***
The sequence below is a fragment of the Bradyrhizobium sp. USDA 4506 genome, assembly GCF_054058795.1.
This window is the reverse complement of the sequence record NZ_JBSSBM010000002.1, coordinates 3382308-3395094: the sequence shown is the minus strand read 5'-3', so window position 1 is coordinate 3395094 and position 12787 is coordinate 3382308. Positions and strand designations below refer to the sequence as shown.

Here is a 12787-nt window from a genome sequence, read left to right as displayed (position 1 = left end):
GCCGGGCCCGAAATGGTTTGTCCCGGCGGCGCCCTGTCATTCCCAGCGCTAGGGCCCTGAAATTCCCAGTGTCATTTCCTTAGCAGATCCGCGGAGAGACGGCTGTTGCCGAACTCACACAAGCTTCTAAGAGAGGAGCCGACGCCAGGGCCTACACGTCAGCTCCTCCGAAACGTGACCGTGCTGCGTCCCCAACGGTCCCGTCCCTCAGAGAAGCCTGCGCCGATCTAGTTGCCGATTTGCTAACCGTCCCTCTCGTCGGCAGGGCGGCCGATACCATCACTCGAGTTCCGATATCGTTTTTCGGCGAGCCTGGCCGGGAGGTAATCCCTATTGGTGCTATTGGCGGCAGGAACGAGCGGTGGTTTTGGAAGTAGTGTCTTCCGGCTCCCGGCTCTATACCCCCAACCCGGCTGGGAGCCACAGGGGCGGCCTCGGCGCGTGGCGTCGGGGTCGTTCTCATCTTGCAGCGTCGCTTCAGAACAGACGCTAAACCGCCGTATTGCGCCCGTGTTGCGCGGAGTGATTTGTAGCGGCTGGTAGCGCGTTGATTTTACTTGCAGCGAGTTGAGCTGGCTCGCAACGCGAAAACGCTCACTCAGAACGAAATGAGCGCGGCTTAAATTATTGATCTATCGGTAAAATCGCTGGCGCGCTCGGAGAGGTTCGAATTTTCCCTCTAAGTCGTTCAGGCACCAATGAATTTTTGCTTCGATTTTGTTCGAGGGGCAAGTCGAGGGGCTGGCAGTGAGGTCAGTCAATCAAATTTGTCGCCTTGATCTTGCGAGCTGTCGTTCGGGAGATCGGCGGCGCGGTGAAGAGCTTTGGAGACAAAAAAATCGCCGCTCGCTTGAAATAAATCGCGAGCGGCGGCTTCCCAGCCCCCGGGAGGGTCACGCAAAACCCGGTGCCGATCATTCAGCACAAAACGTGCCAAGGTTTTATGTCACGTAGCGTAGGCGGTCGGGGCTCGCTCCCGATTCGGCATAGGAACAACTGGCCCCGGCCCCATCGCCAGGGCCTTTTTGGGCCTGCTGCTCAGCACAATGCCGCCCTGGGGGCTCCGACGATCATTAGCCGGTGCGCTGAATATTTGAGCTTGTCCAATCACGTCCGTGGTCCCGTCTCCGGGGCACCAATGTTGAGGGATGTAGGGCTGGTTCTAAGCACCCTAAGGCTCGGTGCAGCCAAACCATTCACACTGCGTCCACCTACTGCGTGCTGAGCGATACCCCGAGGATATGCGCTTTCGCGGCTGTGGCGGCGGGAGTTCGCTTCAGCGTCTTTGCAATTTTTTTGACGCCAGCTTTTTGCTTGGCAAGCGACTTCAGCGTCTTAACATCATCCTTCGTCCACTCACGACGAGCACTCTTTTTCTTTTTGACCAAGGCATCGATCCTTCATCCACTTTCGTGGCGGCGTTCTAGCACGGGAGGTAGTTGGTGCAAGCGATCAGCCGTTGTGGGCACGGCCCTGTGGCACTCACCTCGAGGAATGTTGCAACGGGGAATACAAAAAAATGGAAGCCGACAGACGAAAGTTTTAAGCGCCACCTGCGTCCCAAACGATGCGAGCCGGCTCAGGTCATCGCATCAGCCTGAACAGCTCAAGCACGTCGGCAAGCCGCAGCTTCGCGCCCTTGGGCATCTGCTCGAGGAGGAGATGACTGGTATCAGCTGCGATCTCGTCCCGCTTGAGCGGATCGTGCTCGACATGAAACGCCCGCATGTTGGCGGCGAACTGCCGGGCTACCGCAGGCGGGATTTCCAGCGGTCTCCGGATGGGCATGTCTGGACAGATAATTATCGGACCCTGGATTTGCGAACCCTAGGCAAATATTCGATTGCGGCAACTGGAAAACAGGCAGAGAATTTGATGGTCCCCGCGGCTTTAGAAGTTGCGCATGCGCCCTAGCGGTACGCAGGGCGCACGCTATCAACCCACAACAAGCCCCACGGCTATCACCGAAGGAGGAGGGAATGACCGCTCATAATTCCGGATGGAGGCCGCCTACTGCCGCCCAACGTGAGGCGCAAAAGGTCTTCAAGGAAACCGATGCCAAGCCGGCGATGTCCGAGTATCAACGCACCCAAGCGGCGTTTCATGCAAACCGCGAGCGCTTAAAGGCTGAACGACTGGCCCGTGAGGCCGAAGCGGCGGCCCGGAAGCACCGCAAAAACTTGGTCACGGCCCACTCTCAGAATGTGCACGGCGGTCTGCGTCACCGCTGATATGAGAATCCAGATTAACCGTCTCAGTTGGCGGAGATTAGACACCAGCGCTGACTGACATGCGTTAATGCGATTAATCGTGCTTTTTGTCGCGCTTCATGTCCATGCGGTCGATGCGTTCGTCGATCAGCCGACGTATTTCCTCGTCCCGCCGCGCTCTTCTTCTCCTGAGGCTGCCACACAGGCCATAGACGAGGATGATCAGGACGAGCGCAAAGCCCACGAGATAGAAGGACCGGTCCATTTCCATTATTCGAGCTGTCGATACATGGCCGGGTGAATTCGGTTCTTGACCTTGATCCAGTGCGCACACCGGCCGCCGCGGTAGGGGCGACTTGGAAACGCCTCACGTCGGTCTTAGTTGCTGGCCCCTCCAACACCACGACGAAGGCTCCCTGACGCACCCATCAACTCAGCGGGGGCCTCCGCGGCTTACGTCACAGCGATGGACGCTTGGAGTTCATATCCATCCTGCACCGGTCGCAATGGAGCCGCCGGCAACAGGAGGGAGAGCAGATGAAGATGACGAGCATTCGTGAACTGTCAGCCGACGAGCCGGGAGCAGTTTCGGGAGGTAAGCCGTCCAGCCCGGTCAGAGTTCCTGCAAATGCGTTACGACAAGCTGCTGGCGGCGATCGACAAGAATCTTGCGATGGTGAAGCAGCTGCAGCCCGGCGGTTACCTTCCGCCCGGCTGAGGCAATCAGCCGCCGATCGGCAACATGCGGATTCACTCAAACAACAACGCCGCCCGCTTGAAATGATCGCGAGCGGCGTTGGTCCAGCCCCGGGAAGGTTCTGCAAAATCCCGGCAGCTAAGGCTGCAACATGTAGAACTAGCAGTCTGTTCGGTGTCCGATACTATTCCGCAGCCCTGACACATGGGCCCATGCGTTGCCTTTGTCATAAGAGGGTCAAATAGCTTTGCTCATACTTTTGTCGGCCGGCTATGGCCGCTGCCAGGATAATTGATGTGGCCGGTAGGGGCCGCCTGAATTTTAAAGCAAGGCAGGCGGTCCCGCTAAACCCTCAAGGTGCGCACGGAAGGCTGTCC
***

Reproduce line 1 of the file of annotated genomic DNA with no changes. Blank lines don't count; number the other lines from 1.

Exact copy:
The sequence below is a fragment of the Bradyrhizobium sp. USDA 4506 genome, assembly GCF_054058795.1.